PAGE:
You finally dug out the snow pants and scarves, paired the stray gloves and mittens, and found your son’s snow boots that are at least two sizes too small. The next time you’re at your computer, you type “boys winter boots” into a search engine and scan through dozens of websites that probably sell exactly what you’re looking for.

Advertisers have always gathered consumers’ information in order to sell more products and services, but not in such exquisitely granular detail. Twenty years ago, a magazine ad was designed for its readers. Today, digital marketers design ads for just a slice of such an audience and can place them before an even more specialized segment: you.

Digital marketers don’t always know your name, but their tactics and tools generate numbers that identify your digital self. They know the person who uses your phone also uses your computer, used a reward card to get a great price on a gallon of milk, and stopped to buy gas on the way home. They often know the usual facts—your age and where you live. They also know your online friends, the route you walk to work, how much alcohol you drink, and that you worry you have bad breath.

Incidentally, they also know which boots you’re considering for your son, which is why those boots are following you around the Internet.

“Digital personalization is the result of audience segmentation—a practice as old as advertising itself,” says communication studies Ph.D. student Darren Stevenson. “But now machines can gather an enormous amount of data about you, and algorithms can process that data to find new ways to measure, analyze, and predict what you do—which makes digital personalization increasingly specific.” So specific, in fact, that two people visiting the same page at the same moment see different ads, product discounts, recommendations, and—sometimes—prices.

Now It’s Personal

The technology behind these machines and the databases that know so much about us also created an Internet so vast we can no longer effectively use it without technology’s help. “Digital personalization presorts data that would otherwise leave consumers with an impossible information overload,” says Stevenson.

“Businesses like personalization because it’s a more effective way to sell you things and make more money. They also think it creates a better user experience,” he continues. “You typically won’t see ads for stilettos if you’re not interested in high heels. When businesses know a lot about you, their algorithms can attempt to select ads for more useful products and services that feel more like interesting content than spam.”

Consumers, says Stevenson, have different opinions about personalization. Some are fatalistic: This is just the way things are now. Others are comfortable surrendering a certain amount of information if they get something—like a coupon—in return. And still others think the way they’re being monitored feels, well, creepy.

“Demonstrated harms are difficult to link to digital personalization,” he explains, “but there is a lot of concern about what ifs.” For example, if data brokers leap the wall separating certain parts of people’s offline identities from their digital selves, how might it affect getting a car loan, a job, or healthcare?

“It unsettles people when their virtual interactions hit close to home because of personal information they don’t recall providing.” But it turns out, in fact, that they probably, unknowingly, did.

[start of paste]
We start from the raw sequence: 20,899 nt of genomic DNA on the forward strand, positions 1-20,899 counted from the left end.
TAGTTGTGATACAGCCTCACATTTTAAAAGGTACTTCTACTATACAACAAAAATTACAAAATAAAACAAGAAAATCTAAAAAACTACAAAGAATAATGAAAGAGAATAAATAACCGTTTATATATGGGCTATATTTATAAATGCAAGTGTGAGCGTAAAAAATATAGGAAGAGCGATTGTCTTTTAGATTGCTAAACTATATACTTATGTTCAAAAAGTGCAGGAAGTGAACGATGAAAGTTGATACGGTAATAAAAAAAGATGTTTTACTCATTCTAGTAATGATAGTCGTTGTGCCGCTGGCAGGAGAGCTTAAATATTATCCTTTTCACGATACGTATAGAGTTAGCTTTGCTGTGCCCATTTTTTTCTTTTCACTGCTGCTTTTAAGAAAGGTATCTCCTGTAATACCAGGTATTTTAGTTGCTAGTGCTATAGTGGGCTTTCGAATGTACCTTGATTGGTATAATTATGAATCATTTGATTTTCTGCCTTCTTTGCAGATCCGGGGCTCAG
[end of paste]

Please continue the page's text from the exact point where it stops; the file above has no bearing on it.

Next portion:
On Good Terms?

We’ve all been interrupted by prompts to “accept the terms of service” and clicked “yes” to get rid of them. No one actually reads their impassable prose, right? (One study finds that if you did decide to read all of them, you’d need to set aside around 200 hours each year.) Terms of service often include clauses that give companies permission to use and share your data to make well-informed guesses about what you want to buy, when you want to buy it, and to set a price depending on what they think you’re willing to pay.

Your habits, your browser history, and your device’s operating system can all affect personalized pricing. So can your location. “We’ve seen cases of higher personalized pricing for e-commerce shoppers in rural areas,” says Stevenson, “where people tend to have lower incomes and where there are fewer local stores competing.”

Regulating business isn’t a silver bullet either, especially when new types of personal data and new ways to use them keep coming to light. But if the unknowns around data collection trouble consumers, Stevenson reminds us that they’re dangerous for businesses too. “It doesn’t behoove business to alienate their customers. If you don’t trust a company, you’re much less likely to do business with them. Firms are aware of the delicate balance when it comes to consumer privacy and potential backlash.”

Stevenson also says that if privacy protections improve, consumers should take advantage of them, though he doesn’t really expect them to without incentives. “I recently presented several proposed, proactive consumer privacy options to one focus group and asked participants what they thought. ‘It sounds great,’ was the typical answer. ‘But honestly? I probably wouldn’t use it.’”

Some Cyber Advice

Stevenson encourages consumers concerned about privacy to heed the following advice:

  • Shop around to compare prices.
  • Buy only what you came for.
  • Be wary of warranties and bundles.
  • If you wish to limit personal data collection, check the “Do Not Track” option in your browser. It won’t always be honored, but many sites do comply.
  • Don’t assume your phone’s digital identity is separate from the one on your tablet or laptop.
  • Think ahead to potential consequences. Maybe a certain prescription drug is cheaper online, but will it be worth what leaving that digital trace might cost in the future?